Christmas. God bless it. Matthew and Luke have a lot to say about Jesus’ birth. John and Mark leave the topic alone. None of them speak of Christmas. It’s really too bad. I could use some guidance each year. Family Christmas is about food, presents, and reunion. Church Christmas is about traditional hymns, sacraments, and candles. Christ the light has come into the world and will shine until Good Friday. What is Christmas to me? Stories told and retold every year. I want to begin with looking at the first ones.
The traditional Christmas pageant mixes Matthew’s story into Luke’s. The Magi come from the east and join the shepherds. A lot of thought goes into some kind of star shining over the whole scene. And that’s all we get.
Matthew’s story, though, is about Joseph. The betrothed husband of Mary is visited by an angel. Joseph, we read, is a righteous man. He decides to annul his betrothal to Mary who is pregnant with someone else’s child. Matthew tells us Joseph is of the line of David. He is not exactly royalty. But he is a keeper of the commandments. He will not add to Mary’s humiliation. God sends a messenger to tell Joseph something wonderful is taking place in the life of Mary. He should make her his wife.
Joseph is of the kingly line of David. Another man, Herod, is called “King of the Jews.” He is a man who sees threats before they are fully formed. When the Magi appear in Jerusalem, Herod is concerned and wants to find this newborn King. He is planning to destroy him.
Joseph is warned about this and flees with Mary and her son from Herod’s jurisdiction. When they return, Joseph is not warned but decides it is prudent to avoid Herod’s son Archelaus. Matthew’s story is about Joseph protecting the son of Mary
We get a different point of view is Luke. This story centers on Mary. Elizabeth declares her “the mother of my Lord.” Gabriel greets her as a “favored one” of God. Luke tells us about Mary’s inner thoughts about all of these events. She is both perplexed and joyful. Her song is one of hope. But Simeon tells her a sword will pierce her soul.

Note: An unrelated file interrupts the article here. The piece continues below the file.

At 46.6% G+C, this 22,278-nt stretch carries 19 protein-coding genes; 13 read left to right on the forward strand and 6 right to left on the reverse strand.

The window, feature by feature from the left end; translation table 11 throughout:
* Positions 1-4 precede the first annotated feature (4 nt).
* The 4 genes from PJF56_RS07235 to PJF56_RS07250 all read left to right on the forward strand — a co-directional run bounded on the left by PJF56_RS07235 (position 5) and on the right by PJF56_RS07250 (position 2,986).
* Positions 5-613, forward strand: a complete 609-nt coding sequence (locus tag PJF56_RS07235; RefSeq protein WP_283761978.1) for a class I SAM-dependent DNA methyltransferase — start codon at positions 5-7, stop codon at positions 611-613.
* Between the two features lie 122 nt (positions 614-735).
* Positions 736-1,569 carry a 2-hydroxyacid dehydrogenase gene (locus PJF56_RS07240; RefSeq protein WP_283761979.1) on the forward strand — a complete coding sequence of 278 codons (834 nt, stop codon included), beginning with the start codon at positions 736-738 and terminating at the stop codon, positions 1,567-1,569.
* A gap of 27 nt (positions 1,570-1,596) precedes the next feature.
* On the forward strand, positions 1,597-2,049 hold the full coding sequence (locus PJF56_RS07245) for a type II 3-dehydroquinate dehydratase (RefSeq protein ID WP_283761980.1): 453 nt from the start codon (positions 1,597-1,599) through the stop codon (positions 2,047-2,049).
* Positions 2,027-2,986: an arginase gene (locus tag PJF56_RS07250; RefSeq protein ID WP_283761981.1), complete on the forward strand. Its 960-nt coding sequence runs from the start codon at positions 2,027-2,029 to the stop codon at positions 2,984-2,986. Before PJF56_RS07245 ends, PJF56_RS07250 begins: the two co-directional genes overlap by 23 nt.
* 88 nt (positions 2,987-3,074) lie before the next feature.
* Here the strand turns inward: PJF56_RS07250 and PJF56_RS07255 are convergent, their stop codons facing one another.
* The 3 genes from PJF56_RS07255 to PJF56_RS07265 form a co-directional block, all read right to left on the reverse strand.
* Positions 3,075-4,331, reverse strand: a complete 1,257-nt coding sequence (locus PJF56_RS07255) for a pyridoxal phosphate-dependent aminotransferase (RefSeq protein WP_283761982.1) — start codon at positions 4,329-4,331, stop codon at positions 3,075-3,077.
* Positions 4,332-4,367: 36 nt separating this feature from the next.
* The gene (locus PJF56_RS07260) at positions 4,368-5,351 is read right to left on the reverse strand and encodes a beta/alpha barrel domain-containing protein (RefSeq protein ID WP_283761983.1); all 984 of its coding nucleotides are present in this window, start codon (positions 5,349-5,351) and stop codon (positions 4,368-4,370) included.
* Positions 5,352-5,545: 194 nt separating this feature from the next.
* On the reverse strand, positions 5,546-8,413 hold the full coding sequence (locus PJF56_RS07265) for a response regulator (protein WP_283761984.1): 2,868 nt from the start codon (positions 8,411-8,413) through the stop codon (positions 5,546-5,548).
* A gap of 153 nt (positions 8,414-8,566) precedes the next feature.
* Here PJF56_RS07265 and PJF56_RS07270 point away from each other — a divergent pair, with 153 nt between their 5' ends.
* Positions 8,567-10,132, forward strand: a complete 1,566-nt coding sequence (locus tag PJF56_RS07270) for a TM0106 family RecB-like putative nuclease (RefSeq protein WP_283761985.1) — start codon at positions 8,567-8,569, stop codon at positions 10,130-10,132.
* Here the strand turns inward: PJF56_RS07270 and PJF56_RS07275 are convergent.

Luke tells us about choirs of angels and shepherds visiting. Herod is never considered. Magi from the east do not visit. Neither Luke nor Matthew ever mention animals. We interpolate their presence. I wish our traditional manger scenes showed some of the female cousins who would have helped Mary through giving birth. Luke’s story is bright, hopeful, and happy.
Matthew or Luke
Being a pastor during Advent and Christmas is never easy. Church members are either in Matthew or Luke mode. In many cases, they are confused because they are experiencing both. We are in between as well. Are we experiencing sadness or joy? Is there hope or just wanting to get it over with? I have been all over the map with these feelings over the years.
This year I am not trying to experience anything. The theme of Christmas for me this year is light. It is the only consistent theme in Matthew and Luke. “We have seen his star in the east,” the Magi say. “Then an angel of the Lord stood before (the shepherds) and the glory of the Lord shone around them, and they were terrified.” If the light terrified me at first, it would be worth it. I want to know that Light.
Legend has it St. Francis invented the creche – the manger scene we use for the Nativity. He did it to demonstrate the poverty into which Jesus was born. It is a lesson telling us where we may begin looking for light. We may look among the destitute. Or maybe we should look among those who are working during the holiday. Then again the light may just find us when we are not looking. Still, that is what I want. Let me be as serious as Joseph and as joyful as Mary. Let me be as bewildered and perplexed. I want to trust that love will prevail.